Say Yes Australia
2021 marked exactly one decade since the Say Yes Australia campaign. This was a campaign organized in response to the carbon price legislation that was proposed in 2011 by the Gillard Government to tackle climate change. It involved making polluters pay a price for each tonne of carbon that they emitted, along with a mechanism to provide finance to clean energy projects. We knew that the fossil fuel industry allied with the conservative side of politics would be organizing against us to do everything in their power to prevent the legislation from going ahead. So, the Say Yes Australia campaign was formed by a coalition of civil society organizations that banded together to build public support for the legislation. These organizations included the Australian Conservation Foundation (ACF), Australian Council of Trade Unions (ACTU), Australian Youth Climate Coalition (AYCC), Climate Action Network Australia (CANA), The Climate Institute, Environment Victoria, GetUp!, Greenpeace Australia Pacific, and the World Wildlife Fund (WWF) Australia. Combined, these organizations represented the views of over three million Australians.
The advertising agency Republic of Everyone were commissioned to create the Say Yes Australia brand, and the associated graphic assets for the campaign, along with the TV commercial (shown below) featuring the famous Australian actors Michael Caton and Cate Blanchett. It was released on 26 May 2011 and was a major moment for the campaign, since it resulted in a frenzy of media attention.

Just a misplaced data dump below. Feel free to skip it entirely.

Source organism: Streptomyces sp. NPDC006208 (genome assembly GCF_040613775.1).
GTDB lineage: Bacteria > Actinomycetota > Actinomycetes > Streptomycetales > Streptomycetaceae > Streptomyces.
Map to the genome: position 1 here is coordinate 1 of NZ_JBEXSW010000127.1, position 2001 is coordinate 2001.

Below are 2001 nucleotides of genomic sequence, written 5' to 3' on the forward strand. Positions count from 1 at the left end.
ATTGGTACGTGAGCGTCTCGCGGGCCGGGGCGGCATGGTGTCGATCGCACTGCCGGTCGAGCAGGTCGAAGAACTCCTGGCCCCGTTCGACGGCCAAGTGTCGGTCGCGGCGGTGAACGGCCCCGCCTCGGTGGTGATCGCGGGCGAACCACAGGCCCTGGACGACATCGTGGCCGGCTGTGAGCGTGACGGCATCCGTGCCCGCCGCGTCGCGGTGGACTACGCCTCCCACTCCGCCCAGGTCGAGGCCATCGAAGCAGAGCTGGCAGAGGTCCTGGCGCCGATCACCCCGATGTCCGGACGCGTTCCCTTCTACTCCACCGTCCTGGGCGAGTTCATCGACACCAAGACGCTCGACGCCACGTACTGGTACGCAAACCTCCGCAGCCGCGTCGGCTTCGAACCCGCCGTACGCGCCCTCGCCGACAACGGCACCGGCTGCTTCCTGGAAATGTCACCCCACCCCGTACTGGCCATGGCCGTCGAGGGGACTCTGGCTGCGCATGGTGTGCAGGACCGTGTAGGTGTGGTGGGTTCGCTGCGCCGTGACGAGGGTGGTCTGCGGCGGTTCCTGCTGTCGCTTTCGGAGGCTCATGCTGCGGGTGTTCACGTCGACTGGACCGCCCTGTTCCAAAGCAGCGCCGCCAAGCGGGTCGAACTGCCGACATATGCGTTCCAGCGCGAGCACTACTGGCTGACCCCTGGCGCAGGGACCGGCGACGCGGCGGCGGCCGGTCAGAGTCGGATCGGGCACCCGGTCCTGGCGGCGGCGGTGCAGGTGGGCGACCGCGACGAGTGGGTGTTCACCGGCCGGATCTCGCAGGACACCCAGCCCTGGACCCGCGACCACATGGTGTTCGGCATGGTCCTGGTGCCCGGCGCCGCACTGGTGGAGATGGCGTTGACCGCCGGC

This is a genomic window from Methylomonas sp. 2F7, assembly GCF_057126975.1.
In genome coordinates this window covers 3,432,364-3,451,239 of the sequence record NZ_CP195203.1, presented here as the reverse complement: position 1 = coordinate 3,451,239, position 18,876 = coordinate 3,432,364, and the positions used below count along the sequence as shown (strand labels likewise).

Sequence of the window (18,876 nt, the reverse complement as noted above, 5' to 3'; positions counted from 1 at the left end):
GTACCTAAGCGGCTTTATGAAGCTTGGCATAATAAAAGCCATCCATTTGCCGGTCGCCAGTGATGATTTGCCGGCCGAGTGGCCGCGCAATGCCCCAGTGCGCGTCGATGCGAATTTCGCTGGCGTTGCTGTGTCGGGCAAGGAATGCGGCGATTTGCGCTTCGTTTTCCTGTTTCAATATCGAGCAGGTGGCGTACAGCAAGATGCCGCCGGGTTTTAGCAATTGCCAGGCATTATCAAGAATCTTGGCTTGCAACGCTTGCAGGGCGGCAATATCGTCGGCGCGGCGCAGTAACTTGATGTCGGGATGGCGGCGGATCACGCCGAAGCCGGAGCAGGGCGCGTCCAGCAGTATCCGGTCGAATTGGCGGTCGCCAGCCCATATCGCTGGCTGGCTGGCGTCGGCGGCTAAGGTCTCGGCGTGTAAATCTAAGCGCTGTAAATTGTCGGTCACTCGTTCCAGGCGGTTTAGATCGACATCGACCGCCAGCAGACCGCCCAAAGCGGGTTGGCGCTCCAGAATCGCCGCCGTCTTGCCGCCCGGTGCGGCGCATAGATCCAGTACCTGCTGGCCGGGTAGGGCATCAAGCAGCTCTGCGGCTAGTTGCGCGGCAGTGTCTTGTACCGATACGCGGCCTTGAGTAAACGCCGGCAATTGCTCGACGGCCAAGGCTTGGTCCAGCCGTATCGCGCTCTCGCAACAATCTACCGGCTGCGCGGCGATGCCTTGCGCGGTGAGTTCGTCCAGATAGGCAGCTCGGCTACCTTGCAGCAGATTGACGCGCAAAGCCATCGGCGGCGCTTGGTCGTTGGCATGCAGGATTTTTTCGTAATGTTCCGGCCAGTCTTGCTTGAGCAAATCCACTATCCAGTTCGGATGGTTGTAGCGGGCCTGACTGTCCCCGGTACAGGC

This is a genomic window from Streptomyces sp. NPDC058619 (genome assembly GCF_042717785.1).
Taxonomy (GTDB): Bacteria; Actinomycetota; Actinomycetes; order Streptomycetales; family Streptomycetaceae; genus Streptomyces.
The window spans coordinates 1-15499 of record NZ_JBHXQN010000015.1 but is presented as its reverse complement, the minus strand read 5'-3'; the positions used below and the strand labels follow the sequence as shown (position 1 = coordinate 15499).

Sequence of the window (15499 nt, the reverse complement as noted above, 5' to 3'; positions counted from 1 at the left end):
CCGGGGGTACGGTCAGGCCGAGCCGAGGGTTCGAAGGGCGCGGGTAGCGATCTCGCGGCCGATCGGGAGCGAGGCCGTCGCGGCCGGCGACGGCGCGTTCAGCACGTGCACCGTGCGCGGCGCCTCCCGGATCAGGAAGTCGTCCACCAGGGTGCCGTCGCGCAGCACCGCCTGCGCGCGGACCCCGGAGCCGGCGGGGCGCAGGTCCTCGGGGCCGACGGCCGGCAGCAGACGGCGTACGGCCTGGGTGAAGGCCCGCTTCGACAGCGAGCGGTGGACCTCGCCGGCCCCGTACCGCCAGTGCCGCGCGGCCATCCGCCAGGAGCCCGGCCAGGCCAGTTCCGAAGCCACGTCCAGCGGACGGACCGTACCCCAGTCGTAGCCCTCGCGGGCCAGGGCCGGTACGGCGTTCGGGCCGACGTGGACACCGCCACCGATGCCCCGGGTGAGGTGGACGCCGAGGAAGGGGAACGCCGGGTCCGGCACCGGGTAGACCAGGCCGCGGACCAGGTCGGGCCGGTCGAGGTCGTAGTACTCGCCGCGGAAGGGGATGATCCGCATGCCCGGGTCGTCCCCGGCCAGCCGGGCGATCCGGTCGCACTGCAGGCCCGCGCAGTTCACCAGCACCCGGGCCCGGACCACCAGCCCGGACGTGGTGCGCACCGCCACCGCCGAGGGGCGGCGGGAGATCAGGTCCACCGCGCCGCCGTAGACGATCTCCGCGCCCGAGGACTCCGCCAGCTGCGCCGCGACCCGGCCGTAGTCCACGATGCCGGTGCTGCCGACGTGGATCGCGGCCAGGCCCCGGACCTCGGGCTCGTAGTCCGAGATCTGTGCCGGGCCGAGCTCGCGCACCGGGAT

Because I was already leading the Greenpeace activist team in Brisbane at the time, I was invited to the Say Yes Camp, a community organizing training for people interested in volunteering for the campaign. After this, I took on a volunteer role as a campaign coordinator, working closely together with the national campaign coordinator (i.e., Karen Skinner), the Queensland campaign coordinator (i.e., Devett O’Brien), the climate team at ACF, union organizers, and other volunteers, to help deliver many campaign events throughout Brisbane. These events included a rally at the Brisbane Riverstage, another rally at Brisbane Square, letter-boxing, door-knocking, flyering at transport hubs, phoning MPs, as well as various public visibility and celebratory events.
During this time, I also started up and managed Say Yes Queensland social media accounts to amplify the national message by making it more relevant to a Queensland audience. Being interviewed by 4BC (a major radio station in Brisbane) about my support for the carbon price legislation (while distributing campaign flyers at Buranda train station) was one of my more nerve-wracking experiences on the campaign. This was largely because it is a radio station with a generally older and more conservative audience, who weren’t likely to be very receptive to the message. But, that’s why I felt it was so important to do it, since it meant helping to spread our message of support well beyond an audience that already agreed with us.
Through being involved in the campaign, it became known that I am also a designer, so the organizers started sending me design projects to further assist our efforts. Over the duration of the campaign, I designed many of the Say Yes Australia campaign materials. These materials included many different types of posters, press advertisements, invitations, information kits, web graphics, and a thank you card that was sent out to everyone who was involved at the end of the campaign.
Say Yes to Clean Energy